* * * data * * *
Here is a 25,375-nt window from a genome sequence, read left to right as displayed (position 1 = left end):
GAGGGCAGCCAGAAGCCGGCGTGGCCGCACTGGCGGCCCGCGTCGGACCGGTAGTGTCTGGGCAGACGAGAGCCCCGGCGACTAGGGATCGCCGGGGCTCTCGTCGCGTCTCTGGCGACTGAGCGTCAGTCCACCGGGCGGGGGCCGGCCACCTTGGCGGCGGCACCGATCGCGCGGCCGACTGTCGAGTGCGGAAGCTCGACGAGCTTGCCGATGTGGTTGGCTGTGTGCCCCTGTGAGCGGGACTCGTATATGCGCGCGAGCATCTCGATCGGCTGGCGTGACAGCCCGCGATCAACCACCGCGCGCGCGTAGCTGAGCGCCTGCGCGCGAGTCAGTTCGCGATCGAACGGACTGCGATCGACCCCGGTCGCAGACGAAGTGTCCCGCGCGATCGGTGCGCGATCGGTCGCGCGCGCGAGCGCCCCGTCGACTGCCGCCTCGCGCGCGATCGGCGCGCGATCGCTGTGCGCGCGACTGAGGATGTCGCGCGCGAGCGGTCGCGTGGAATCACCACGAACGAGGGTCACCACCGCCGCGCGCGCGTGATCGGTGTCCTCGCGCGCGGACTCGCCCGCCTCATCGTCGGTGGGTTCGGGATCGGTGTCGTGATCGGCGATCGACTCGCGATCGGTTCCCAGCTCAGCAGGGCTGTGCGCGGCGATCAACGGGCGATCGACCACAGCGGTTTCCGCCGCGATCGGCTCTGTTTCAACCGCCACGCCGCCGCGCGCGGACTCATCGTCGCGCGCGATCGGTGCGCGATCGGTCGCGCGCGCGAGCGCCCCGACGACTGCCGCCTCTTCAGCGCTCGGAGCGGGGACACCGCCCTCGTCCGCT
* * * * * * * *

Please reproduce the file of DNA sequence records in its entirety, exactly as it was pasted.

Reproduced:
Here is a 25,375-nt window from a genome sequence, read left to right as displayed (position 1 = left end):
GAGGGCAGCCAGAAGCCGGCGTGGCCGCACTGGCGGCCCGCGTCGGACCGGTAGTGTCTGGGCAGACGAGAGCCCCGGCGACTAGGGATCGCCGGGGCTCTCGTCGCGTCTCTGGCGACTGAGCGTCAGTCCACCGGGCGGGGGCCGGCCACCTTGGCGGCGGCACCGATCGCGCGGCCGACTGTCGAGTGCGGAAGCTCGACGAGCTTGCCGATGTGGTTGGCTGTGTGCCCCTGTGAGCGGGACTCGTATATGCGCGCGAGCATCTCGATCGGCTGGCGTGACAGCCCGCGATCAACCACCGCGCGCGCGTAGCTGAGCGCCTGCGCGCGAGTCAGTTCGCGATCGAACGGACTGCGATCGACCCCGGTCGCAGACGAAGTGTCCCGCGCGATCGGTGCGCGATCGGTCGCGCGCGCGAGCGCCCCGTCGACTGCCGCCTCGCGCGCGATCGGCGCGCGATCGCTGTGCGCGCGACTGAGGATGTCGCGCGCGAGCGGTCGCGTGGAATCACCACGAACGAGGGTCACCACCGCCGCGCGCGCGTGATCGGTGTCCTCGCGCGCGGACTCGCCCGCCTCATCGTCGGTGGGTTCGGGATCGGTGTCGTGATCGGCGATCGACTCGCGATCGGTTCCCAGCTCAGCAGGGCTGTGCGCGGCGATCAACGGGCGATCGACCACAGCGGTTTCCGCCGCGATCGGCTCTGTTTCAACCGCCACGCCGCCGCGCGCGGACTCATCGTCGCGCGCGATCGGTGCGCGATCGGTCGCGCGCGCGAGCGCCCCGACGACTGCCGCCTCTTCAGCGCTCGGAGCGGGGACACCGCCCTCGTCCGCT